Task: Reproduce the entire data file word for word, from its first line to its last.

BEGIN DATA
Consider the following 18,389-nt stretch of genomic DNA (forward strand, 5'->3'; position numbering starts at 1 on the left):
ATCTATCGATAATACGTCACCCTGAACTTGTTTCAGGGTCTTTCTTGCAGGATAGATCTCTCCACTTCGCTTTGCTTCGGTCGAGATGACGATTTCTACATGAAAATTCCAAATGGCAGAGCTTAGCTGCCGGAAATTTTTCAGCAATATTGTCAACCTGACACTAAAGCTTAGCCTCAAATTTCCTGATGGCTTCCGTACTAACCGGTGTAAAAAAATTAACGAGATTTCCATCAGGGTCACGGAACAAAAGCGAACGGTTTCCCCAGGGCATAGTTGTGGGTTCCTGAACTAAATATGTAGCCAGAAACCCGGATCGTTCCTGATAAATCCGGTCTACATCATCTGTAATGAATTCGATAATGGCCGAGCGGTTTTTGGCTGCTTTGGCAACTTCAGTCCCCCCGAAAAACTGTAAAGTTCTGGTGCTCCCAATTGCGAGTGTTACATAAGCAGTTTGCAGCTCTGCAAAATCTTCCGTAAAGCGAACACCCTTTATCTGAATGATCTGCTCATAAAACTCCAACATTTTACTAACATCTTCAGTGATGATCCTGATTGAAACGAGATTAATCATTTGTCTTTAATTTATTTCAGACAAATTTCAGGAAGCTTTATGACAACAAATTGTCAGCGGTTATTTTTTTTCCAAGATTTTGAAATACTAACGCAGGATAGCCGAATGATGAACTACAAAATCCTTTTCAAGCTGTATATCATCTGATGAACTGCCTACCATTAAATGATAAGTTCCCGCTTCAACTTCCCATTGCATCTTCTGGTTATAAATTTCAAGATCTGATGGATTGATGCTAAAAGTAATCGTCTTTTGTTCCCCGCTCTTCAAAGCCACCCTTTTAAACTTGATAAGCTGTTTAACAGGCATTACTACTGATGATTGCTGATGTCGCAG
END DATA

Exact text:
Consider the following 18,389-nt stretch of genomic DNA (forward strand, 5'->3'; position numbering starts at 1 on the left):
ATCTATCGATAATACGTCACCCTGAACTTGTTTCAGGGTCTTTCTTGCAGGATAGATCTCTCCACTTCGCTTTGCTTCGGTCGAGATGACGATTTCTACATGAAAATTCCAAATGGCAGAGCTTAGCTGCCGGAAATTTTTCAGCAATATTGTCAACCTGACACTAAAGCTTAGCCTCAAATTTCCTGATGGCTTCCGTACTAACCGGTGTAAAAAAATTAACGAGATTTCCATCAGGGTCACGGAACAAAAGCGAACGGTTTCCCCAGGGCATAGTTGTGGGTTCCTGAACTAAATATGTAGCCAGAAACCCGGATCGTTCCTGATAAATCCGGTCTACATCATCTGTAATGAATTCGATAATGGCCGAGCGGTTTTTGGCTGCTTTGGCAACTTCAGTCCCCCCGAAAAACTGTAAAGTTCTGGTGCTCCCAATTGCGAGTGTTACATAAGCAGTTTGCAGCTCTGCAAAATCTTCCGTAAAGCGAACACCCTTTATCTGAATGATCTGCTCATAAAACTCCAACATTTTACTAACATCTTCAGTGATGATCCTGATTGAAACGAGATTAATCATTTGTCTTTAATTTATTTCAGACAAATTTCAGGAAGCTTTATGACAACAAATTGTCAGCGGTTATTTTTTTTCCAAGATTTTGAAATACTAACGCAGGATAGCCGAATGATGAACTACAAAATCCTTTTCAAGCTGTATATCATCTGATGAACTGCCTACCATTAAATGATAAGTTCCCGCTTCAACTTCCCATTGCATCTTCTGGTTATAAATTTCAAGATCTGATGGATTGATGCTAAAAGTAATCGTCTTTTGTTCCCCGCTCTTCAAAGCCACCCTTTTAAACTTGATAAGCTGTTTAACAGGCATTACTACTGATGATTGCTGATGTCGCAG